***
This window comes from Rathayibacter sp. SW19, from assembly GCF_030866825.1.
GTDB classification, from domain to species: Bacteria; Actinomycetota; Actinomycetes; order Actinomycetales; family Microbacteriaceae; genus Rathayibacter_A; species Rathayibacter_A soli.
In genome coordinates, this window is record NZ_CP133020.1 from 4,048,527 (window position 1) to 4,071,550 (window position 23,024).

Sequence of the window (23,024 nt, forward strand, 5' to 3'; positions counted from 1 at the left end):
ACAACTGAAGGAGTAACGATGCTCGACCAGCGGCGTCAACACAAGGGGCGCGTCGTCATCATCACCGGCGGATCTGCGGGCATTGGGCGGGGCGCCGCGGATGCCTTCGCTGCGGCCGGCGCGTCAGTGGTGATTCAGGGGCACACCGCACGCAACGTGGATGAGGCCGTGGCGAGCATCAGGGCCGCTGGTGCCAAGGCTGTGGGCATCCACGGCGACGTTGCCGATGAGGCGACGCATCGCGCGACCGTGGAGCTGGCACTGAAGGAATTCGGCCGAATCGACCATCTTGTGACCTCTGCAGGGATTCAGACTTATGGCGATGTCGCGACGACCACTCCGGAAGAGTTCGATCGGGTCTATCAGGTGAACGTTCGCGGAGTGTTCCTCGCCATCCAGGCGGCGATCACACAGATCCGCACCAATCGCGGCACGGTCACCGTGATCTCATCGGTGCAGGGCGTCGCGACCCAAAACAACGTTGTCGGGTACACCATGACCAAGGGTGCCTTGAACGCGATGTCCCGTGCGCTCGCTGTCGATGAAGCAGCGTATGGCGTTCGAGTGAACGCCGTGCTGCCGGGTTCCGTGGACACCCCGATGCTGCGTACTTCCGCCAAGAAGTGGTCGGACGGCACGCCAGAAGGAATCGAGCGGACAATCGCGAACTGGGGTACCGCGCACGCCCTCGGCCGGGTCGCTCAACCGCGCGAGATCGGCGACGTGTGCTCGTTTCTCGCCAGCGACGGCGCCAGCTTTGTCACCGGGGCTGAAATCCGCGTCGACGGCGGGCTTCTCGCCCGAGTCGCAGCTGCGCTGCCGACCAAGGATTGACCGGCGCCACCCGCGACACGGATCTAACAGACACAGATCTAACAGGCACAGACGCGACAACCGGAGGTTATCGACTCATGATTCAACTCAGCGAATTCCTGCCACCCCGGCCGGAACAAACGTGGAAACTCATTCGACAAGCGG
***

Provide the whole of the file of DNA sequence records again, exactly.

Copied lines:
This window comes from Rathayibacter sp. SW19, from assembly GCF_030866825.1.
GTDB classification, from domain to species: Bacteria; Actinomycetota; Actinomycetes; order Actinomycetales; family Microbacteriaceae; genus Rathayibacter_A; species Rathayibacter_A soli.
In genome coordinates, this window is record NZ_CP133020.1 from 4,048,527 (window position 1) to 4,071,550 (window position 23,024).

Sequence of the window (23,024 nt, forward strand, 5' to 3'; positions counted from 1 at the left end):
ACAACTGAAGGAGTAACGATGCTCGACCAGCGGCGTCAACACAAGGGGCGCGTCGTCATCATCACCGGCGGATCTGCGGGCATTGGGCGGGGCGCCGCGGATGCCTTCGCTGCGGCCGGCGCGTCAGTGGTGATTCAGGGGCACACCGCACGCAACGTGGATGAGGCCGTGGCGAGCATCAGGGCCGCTGGTGCCAAGGCTGTGGGCATCCACGGCGACGTTGCCGATGAGGCGACGCATCGCGCGACCGTGGAGCTGGCACTGAAGGAATTCGGCCGAATCGACCATCTTGTGACCTCTGCAGGGATTCAGACTTATGGCGATGTCGCGACGACCACTCCGGAAGAGTTCGATCGGGTCTATCAGGTGAACGTTCGCGGAGTGTTCCTCGCCATCCAGGCGGCGATCACACAGATCCGCACCAATCGCGGCACGGTCACCGTGATCTCATCGGTGCAGGGCGTCGCGACCCAAAACAACGTTGTCGGGTACACCATGACCAAGGGTGCCTTGAACGCGATGTCCCGTGCGCTCGCTGTCGATGAAGCAGCGTATGGCGTTCGAGTGAACGCCGTGCTGCCGGGTTCCGTGGACACCCCGATGCTGCGTACTTCCGCCAAGAAGTGGTCGGACGGCACGCCAGAAGGAATCGAGCGGACAATCGCGAACTGGGGTACCGCGCACGCCCTCGGCCGGGTCGCTCAACCGCGCGAGATCGGCGACGTGTGCTCGTTTCTCGCCAGCGACGGCGCCAGCTTTGTCACCGGGGCTGAAATCCGCGTCGACGGCGGGCTTCTCGCCCGAGTCGCAGCTGCGCTGCCGACCAAGGATTGACCGGCGCCACCCGCGACACGGATCTAACAGACACAGATCTAACAGGCACAGACGCGACAACCGGAGGTTATCGACTCATGATTCAACTCAGCGAATTCCTGCCACCCCGGCCGGAACAAACGTGGAAACTCATTCGACAAGCGG